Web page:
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Students in sleepout protest over rogue landlords

The USI is highlighting calls for a deposit protection scheme – Housing junior minister Willie Penrose says he is awaiting feedback from the PRTB on the issue.

Willie Penrose is the junior minister in charge of housing - in April he said the issue of a deposit protection scheme was being discussed
Willie Penrose is the junior minister in charge of housing - in April he said the issue of a deposit protection scheme was being discussed
Image: Niall Carson/PA Wire

Updated 11.27am

THIRD-LEVEL STUDENTS are planning to camp out in front of Department of the Environment offices in Dublin today to highlight their calls for a Deposit Protection Scheme.

The Union of Students in Ireland (USI) issued a warning about “rogue” landlords earlier this month as students began the seasonal search for accommodation near third-level education institutes. The USI claimed that its research found that 40 per cent of students had complained of having their deposit unfairly withheld and that over 60 per cent had €200 or more “unfairly” taken off their deposit.

It said that 75 per cent of complaints made to the Private Residential Tenancies Board (PRTB) were in relation to landlords not returning deposits.

Now the USI says its supporters will hold a sleepout protest outside the Department of Environment at the Customs House from 5pm today. Gary Redmond, USI president, said that a scheme to protect renters’ deposits would involve an agency such as the PRTB holding onto deposits and returning them when appropriate. He said:

Across the country many landlords and students have excellent relationships where students rent from the same landlord year after year. Unfortunately, some landlords see young students as an easy target for exploitation.

Willie Penrose, super junior minister in charge of housing at the Department of the Environment, told the Dail in April that “the incorrect retention of deposits by landlords” was an issue that “merited specific attention” in a report carried out by the last government on whether the Residential Tenancies Act of 2004 allowed the PRTB to carry out its functions efficiently.

He said at the time:

I am at present evaluating the review process recommendations and associated legislative proposals and I intend to come to an early decision as to how best to proceed in this regard.

Current Justice Minister Alan Shatter had also called on the previous government, in June of last year, to introduce a deposit protection scheme “for tenants in private rented dwellings”, at the time that the housing agency Threshold was making such a suggestion.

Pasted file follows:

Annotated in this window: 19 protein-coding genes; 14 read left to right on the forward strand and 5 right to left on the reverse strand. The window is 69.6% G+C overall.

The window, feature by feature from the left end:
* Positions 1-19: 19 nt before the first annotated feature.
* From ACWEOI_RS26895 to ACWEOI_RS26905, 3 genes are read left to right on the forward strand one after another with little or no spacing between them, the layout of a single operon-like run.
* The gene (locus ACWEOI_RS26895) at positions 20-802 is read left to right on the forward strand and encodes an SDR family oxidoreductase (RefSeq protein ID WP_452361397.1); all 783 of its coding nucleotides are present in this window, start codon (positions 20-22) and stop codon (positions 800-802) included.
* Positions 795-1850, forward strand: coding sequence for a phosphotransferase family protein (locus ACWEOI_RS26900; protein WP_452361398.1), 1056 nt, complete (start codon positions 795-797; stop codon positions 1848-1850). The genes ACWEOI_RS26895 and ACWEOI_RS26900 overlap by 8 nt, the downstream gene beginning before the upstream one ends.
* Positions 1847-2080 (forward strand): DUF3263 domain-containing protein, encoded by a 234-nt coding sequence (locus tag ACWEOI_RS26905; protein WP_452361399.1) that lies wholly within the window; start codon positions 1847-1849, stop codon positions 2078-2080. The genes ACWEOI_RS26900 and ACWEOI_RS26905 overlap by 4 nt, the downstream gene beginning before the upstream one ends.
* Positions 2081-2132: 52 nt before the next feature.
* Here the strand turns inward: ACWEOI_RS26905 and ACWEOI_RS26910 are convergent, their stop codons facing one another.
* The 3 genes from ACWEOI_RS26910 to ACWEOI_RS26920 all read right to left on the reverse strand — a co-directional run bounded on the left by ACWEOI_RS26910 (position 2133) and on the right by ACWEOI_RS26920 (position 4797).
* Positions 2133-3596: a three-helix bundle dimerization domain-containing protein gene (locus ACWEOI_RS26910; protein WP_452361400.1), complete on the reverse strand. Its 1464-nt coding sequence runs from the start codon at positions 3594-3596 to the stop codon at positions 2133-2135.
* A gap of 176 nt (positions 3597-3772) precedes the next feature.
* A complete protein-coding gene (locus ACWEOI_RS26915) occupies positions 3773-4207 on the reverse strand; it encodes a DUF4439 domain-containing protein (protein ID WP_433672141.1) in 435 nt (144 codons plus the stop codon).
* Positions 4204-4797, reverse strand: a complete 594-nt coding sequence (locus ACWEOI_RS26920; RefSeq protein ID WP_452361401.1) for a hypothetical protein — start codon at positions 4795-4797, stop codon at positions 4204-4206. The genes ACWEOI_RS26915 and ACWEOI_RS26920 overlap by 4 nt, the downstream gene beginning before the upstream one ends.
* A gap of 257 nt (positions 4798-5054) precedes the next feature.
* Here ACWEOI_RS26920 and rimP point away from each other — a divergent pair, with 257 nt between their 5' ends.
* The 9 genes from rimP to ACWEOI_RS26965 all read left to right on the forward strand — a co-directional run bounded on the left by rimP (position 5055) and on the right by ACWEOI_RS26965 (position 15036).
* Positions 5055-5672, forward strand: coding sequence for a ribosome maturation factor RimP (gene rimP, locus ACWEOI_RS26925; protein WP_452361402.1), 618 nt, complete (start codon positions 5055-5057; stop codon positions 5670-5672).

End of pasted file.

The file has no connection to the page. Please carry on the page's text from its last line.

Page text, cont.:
So far, no decision has yet been made by the Department of the Environment on the introduction of such a scheme. A spokesperson from the department told TheJournal.ie this morning that Willie Penrose had asked the PRTB to make a report on how legislation may need to be tweaked in the whole area of private rental accommodation.

The spokesperson said that the issue of a deposit protection scheme was one of the issues under the spotlight but he couldn’t give a timeframe for when the PRTB report would be ready. He said that one of the ideas being mooted for dealing with the specific issue of deposit retention was that there would be “stronger fines for landlords who hold onto deposits”. He said:

The level of fines would be multiples of the deposit held so this would be a heavy penalty in some cases.

Gary Redmond, head of the USI, said that the government was putting the issue “on the long finger”, as had the previous government. He said that heavier fines for offending landlords would not work because it would still take a long time for students to recover their deposits. He told TheJournal.ie:

Stronger fines are not really a solution. If a landlord goes to ground and disappears, you can have all the fines in the world and the student still won’t get their money back. There is a 12-month waiting list at the PRTB and even if a landlord is instructed to hand back the money, they are give a certain amount of time to do so. If they don’t, then there is further time in bringing the case to court. If the money was held by the PRTB in the first place, this wouldn’t be an issue.

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